The rise of major botnet events such as Mirai and WannaCry showed the vulnerability of some IoT devices, but the problem actually exists in almost all of them.
There was some funding success this week in the internet of things (IoT) sphere with Berlin-based smart home developer Senic securing $4m in seed funding from US and German investors.
Senic said that it is targeting the convergence between the traditional building automation market and the fast-growing market for DIY systems adopted by tech-savvy consumers.
The company’s product portfolio includes the Red Dot Design award-winning Nuimo smart home controller and the Covi lamp.
In other news, of course, Amazon admitted that Alexa was indeed creeping out customers with a spontaneous laugh through Echo devices, and promised to fix it.
Almost all devices can be turned into botnets
There was an uncomfortable and worrying finding made by a team of Israeli security researchers this week, which discovered that botnets such as Mirai were not limited to a small number of devices and that, actually, the whole IoT ecosystem is at risk.
According to TechRepublic, the team from Ben-Gurion University decided to see how a selection of off-the-shelf devices would stand to rigorous security testing, to see if they could be compromised and if they could be used for a botnet attack.
A total of 16 devices were selected, ranging from baby monitors to temperature sensors and, of that number, 14 of their passwords could be obtained in as little as 30 minutes.
“Right now, devices you are buying today are very, very easy to attack and the problem is that once you attack it once, all of these devices can be attacked remotely,” said Yossi Oren of the research team.
“So, you only need to do this one time, this process of taking them apart. And one problem, a big problem, with IoT devices – when you compare them to computers and phones – is that these devices are mostly going to be installed in some corner, in some alley, in some doorway, and not touched for 10 or 20 years.”
People are attacking driverless cars in California
Is there an anti-technology revolution underway in California?
According to crash reports filed with the state’s Department of Motor Vehicles and seen by the LA Times, people are attacking prototype autonomous vehicles while they are out testing.
Of the six accidents in the state involving autonomous cars in 2018 so far, two of them were due to humans running over to the car and attacking it.
One report said that a male pedestrian attacked a Chevy Bolt in San Francisco as it waited at a traffic light with a presumably terrified human (a safety measure) locked inside.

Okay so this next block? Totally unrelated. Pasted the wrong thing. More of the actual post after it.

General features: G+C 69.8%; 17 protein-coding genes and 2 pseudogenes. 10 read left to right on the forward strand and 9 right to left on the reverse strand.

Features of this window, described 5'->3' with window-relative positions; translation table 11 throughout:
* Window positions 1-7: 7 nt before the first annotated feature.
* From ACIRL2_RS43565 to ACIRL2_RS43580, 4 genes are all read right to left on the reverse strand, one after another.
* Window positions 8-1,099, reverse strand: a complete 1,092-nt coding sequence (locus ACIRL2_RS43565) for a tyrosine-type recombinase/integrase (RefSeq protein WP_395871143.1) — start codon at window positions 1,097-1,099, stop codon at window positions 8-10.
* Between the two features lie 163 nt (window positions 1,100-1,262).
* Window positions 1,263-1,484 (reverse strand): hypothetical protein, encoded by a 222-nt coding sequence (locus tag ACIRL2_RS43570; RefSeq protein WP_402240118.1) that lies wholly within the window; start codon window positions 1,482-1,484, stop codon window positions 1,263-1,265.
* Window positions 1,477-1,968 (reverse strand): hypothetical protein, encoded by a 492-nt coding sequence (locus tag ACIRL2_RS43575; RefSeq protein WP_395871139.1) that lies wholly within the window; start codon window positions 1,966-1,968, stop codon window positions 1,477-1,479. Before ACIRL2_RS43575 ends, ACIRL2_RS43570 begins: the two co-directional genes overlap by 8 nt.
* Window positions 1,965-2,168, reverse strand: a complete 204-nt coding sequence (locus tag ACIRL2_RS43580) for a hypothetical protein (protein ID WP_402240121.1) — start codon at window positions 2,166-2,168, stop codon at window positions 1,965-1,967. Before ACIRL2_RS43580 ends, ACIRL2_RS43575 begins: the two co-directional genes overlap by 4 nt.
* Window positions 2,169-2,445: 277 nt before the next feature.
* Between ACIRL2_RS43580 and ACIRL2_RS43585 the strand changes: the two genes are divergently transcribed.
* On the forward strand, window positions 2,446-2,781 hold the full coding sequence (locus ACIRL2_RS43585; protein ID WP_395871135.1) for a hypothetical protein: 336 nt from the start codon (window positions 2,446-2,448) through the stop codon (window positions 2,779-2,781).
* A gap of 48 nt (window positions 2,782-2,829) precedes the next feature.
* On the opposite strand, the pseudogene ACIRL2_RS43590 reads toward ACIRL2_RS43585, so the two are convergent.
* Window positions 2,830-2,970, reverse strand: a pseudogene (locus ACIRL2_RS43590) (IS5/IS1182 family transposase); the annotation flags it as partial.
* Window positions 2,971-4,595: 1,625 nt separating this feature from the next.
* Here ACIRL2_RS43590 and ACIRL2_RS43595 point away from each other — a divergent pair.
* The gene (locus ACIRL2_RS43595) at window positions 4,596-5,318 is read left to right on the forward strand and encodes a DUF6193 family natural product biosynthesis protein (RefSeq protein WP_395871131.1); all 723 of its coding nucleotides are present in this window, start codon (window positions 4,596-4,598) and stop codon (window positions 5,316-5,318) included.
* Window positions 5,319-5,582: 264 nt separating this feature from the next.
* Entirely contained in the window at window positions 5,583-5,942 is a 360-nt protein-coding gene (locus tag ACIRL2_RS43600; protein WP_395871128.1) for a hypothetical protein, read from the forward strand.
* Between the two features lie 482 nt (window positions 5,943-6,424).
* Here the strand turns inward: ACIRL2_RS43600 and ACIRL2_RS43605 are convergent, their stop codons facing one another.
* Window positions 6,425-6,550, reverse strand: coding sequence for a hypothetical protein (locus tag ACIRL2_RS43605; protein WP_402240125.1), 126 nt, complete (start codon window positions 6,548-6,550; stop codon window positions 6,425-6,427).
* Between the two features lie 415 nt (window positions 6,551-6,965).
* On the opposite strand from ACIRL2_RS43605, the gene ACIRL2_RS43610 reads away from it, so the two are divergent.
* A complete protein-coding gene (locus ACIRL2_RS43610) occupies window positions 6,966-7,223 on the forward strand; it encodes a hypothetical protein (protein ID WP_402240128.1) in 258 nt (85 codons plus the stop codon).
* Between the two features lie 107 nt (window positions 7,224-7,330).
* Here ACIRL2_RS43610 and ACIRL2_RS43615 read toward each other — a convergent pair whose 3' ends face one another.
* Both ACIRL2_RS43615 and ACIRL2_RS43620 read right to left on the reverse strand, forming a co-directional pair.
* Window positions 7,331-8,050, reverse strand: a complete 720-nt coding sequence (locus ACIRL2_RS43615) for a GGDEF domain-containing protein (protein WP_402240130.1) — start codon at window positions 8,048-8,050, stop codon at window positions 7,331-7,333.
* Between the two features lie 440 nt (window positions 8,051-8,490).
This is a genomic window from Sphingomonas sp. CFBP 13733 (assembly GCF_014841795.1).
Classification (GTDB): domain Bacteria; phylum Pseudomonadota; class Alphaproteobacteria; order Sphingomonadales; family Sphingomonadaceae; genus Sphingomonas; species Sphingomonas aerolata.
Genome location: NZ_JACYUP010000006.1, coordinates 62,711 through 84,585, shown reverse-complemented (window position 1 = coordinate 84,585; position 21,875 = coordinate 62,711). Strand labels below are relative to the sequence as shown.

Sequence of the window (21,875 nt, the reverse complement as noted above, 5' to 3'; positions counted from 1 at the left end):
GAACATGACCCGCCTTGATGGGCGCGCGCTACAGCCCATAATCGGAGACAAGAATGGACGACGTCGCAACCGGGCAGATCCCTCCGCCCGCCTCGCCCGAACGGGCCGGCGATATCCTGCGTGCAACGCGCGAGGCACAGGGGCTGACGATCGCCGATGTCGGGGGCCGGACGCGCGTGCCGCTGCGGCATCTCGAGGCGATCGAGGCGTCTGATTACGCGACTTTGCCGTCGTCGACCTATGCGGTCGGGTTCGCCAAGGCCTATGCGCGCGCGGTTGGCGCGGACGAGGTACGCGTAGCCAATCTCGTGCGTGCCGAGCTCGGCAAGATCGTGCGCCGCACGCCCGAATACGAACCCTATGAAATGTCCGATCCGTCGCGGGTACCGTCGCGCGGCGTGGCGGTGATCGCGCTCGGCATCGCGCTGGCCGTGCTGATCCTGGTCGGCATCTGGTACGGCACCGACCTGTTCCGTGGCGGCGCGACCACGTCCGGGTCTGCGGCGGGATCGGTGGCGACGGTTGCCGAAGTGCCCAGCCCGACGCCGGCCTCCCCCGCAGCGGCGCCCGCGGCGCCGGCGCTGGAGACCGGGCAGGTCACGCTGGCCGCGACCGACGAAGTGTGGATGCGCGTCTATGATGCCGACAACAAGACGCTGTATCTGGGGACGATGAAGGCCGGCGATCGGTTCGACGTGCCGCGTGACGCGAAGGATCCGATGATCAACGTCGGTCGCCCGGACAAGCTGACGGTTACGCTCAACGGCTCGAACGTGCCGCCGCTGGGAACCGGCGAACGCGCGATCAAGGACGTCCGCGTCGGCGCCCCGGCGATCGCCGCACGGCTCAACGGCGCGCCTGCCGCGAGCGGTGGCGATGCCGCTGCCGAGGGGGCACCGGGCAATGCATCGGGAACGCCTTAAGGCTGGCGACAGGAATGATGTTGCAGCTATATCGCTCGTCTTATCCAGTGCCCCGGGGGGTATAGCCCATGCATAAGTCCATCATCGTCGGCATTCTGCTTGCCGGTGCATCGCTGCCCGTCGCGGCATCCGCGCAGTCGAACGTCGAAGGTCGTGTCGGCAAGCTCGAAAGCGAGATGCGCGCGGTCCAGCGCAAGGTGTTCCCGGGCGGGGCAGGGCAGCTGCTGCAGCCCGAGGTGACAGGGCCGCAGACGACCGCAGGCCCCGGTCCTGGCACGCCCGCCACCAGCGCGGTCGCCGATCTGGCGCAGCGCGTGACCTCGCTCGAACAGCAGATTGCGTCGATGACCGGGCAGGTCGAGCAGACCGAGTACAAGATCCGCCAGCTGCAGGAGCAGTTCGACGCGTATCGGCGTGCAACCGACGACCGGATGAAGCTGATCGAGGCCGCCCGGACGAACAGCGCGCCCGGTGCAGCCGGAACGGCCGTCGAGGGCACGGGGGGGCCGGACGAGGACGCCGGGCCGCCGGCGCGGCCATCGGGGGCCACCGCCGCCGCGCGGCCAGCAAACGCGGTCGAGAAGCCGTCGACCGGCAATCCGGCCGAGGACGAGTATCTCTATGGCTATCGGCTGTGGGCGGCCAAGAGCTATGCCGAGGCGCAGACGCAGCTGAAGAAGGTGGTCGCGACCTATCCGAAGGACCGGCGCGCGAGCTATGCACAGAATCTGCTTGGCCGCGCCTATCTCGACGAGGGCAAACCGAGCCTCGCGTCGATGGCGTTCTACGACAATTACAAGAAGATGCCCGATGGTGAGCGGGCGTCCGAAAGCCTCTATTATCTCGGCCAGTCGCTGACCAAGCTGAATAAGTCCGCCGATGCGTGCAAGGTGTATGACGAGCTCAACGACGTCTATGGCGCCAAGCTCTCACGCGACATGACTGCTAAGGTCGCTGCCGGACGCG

The man supposedly ran across, shouting, and proceeded to strike the car’s rear, causing damage.
A second incident saw another Chevy Bolt – controlled by a human driver – attacked by a taxi driver who “slapped the front passenger window, causing a scratch”.
IIoT market to be worth almost $200bn by 2023
The latest report from market researchers suggests that one of the biggest applications of connected sensors – the industrial IoT (IIoT) – is expected to be worth considerably more than it is now in just a few years’ time.
According to Allied Market Research, while the IIoT market was valued at $115bn in 2016, this is projected to jump to $197bn by 2023, growing at a compound annual growth rate of 7.5pc from 2017 to 2023.
In 2016, the hardware components dominated the IIoT market in terms of revenue. Based on application, the manufacturing application led the market with 35pc share in 2016.
Other key findings of the report showed that the Asia-Pacific region is expected to exhibit promising growth rate during the forecast period, and IIoT industry participants are anticipated to focus on introducing new products through increased partnership.
UK government to review autonomous car laws
The UK government is set to begin working to define new laws for the introduction of autonomous cars on public roads, including accounting for possible new criminal offences brought on by their arrival.
According to The Guardian, the review process will last three years, which the government believes gives it the necessary time before it meets its promise of the cars becoming legal by 2021.
Other aspects to be analysed by the review include how the cars will interact with public transport and their impact on other road users.
“Driving technology is advancing at an unprecedented rate; it is important that our laws and regulations keep pace so that the UK can remain one of the world leaders in this field,” said the UK’s roads minister, Jesse Norman.
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